Ocean-side power plant proposal raising enviro concerns

Placeholder Image Marc Albert/KRCB
Sonoma County coast


Federal regulators have given the go-ahead for a Texas-based company to study building a large energy facility along Sonoma County's coast. The location is about a mile and a half from Fort Ross State Historic Park. While fairly conceptual, it's raising alarms among some in the environmental community.  

The preliminary permit application was granted on June 29th by the Federal Energy Regulatory Commission, also called FERC. It allows the firm HGE Energy Storage 3 LLC to develop more detailed plans for a pumped storage facility capable of powering more than half a million homes and apply for a permit to build it.

What is pumped storage? It's a way to save energy produced during low demand, such as late at night--and thus cheaper, for use during peak demand in say the early evening. 

HGE's plan would pump seawater uphill into a new reservoir when electricity is least expensive, then let it flow back into the ocean, via electricity generating turbines.

While pushed by the company as green energy, the site and scale of it is raising concerns. Richard Charter is with The Ocean Foundation.

"You wind up with a large pond of seawater up on top of Seaview ridge, which obviously has the potential to seep in to the water table, unless its a very well lined concrete pond, the implications for the surrounding water table are pretty dire. I think the issue is, it's so out of context for anything else, it would be the largest industrial facility on the Sonoma Coast, anywhere," Charter said. 

According to documents filed with FERC, it would include a 23-acre, 5,600 acre-foot reservoir located 1,600 feet above sea level. A buried, 100 foot tall powerhouse, a vertical intake and breakwater, turbines, tunnels and a channel to return seawater to the ocean.

Charter said there's little local demand and that all that power would need major infrastructure to be useful.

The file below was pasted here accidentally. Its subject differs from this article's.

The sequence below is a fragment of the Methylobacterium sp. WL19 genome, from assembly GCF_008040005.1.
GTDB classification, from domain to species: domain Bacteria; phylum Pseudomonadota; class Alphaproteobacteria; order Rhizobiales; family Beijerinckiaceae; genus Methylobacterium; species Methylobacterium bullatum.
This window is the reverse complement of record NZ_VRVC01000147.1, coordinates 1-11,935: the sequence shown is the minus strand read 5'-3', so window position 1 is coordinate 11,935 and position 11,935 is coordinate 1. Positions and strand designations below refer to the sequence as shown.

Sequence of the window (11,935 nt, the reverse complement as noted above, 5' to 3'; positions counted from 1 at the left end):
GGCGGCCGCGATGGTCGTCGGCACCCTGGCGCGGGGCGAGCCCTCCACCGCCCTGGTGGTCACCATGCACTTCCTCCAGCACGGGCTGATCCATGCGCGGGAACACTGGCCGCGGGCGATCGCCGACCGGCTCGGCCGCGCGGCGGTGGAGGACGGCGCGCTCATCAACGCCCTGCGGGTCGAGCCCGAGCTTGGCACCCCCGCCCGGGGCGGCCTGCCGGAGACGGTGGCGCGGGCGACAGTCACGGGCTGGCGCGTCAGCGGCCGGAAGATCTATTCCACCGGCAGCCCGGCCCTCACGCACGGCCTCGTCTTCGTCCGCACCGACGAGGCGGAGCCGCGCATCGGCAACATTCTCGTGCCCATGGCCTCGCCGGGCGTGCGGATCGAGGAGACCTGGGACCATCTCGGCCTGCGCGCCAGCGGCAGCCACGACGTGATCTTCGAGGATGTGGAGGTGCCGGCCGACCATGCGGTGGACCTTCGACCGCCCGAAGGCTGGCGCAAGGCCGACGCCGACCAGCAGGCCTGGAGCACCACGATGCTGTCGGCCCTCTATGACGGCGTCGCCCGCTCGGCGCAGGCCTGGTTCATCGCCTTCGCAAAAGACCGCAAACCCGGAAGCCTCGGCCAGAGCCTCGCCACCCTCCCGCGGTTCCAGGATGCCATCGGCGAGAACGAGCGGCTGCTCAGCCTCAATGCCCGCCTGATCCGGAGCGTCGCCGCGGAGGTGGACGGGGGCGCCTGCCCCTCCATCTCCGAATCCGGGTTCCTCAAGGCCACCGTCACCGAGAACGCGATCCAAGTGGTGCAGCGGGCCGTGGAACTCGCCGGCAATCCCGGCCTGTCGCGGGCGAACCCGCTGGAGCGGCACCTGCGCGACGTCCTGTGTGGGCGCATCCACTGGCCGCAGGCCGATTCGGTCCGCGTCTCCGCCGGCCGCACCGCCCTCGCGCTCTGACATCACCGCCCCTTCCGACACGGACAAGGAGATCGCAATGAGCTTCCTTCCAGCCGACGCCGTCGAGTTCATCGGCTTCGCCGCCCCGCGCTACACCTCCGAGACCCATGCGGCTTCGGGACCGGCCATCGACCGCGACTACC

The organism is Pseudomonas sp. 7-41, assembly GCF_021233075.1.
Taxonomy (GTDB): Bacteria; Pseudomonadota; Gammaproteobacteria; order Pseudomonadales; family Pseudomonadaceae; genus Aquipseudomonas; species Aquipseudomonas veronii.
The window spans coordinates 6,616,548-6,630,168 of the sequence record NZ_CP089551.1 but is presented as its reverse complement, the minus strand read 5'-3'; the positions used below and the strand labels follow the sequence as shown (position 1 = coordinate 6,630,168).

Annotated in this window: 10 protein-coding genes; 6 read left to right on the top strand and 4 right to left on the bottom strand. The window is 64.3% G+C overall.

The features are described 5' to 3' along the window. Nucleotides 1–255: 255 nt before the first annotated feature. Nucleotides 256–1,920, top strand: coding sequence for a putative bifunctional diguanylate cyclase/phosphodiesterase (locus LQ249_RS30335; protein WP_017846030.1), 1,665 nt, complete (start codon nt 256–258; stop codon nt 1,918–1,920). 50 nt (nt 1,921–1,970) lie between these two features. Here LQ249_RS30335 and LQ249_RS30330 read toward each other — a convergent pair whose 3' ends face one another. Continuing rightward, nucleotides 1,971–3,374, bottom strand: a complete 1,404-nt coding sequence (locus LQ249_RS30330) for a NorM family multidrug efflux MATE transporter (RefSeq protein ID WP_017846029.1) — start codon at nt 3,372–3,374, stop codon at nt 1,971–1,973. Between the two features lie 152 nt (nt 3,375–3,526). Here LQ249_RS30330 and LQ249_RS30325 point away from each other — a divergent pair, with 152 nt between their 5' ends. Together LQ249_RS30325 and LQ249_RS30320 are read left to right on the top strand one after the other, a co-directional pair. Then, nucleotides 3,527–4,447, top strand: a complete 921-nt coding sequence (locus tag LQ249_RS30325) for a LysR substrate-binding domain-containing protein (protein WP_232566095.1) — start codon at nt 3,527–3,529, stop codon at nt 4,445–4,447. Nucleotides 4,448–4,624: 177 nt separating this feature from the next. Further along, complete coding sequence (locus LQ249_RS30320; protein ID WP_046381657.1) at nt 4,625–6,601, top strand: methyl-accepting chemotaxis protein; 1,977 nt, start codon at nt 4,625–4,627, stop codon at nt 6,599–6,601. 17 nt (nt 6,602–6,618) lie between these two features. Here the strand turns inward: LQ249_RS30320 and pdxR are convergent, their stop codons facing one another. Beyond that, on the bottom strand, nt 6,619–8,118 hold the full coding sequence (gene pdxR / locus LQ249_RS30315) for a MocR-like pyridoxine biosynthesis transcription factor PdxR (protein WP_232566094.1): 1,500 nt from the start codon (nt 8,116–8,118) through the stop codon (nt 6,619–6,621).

"The project is nowhere near the intertie that connects all these power plants together. It's in a rural, remote area with no connectivity to the power grid."

That's something HGE's CEO, Wayne Krouse, disputes. Though he declined an interview with KRCB News, Krouse provided an emailed response reading, "it is not too far from major load centers and existing transmission lines."

Krouse wrote that the proposal is responding to both state regulators, and state residents in wanting cleaner electric power.

Asked if the connection would involve new high voltage transmission lines or undersea cables, Krouse says engineering studies would determine how to proceed.

While only a preliminary permit, which prohibits the company from entering land they don't own, Charter said that could change down the line if the plan wins approval.

 "Projects like this, under the Federal Energy Regulatory Commission which is part of the department of energy, commonly utilize eminent domain, so acquisition of property is not generally an issue, they take what they want, you-know, for the public good, they call it."

Aside from calling on local residents to submit official comments to FERC before the September 4th deadline, he's also urging those concerned to attend a Monday morning meeting of the board of supervisors. That's when a new county coastal plan is set for possible adoption as a way to assure local input.

"The question before the county this week, is are there steps that could be taken to strengthen our local coastal plan that would actually give the county more clout, since the developer didn't even bother to consult the county as a party of interest."

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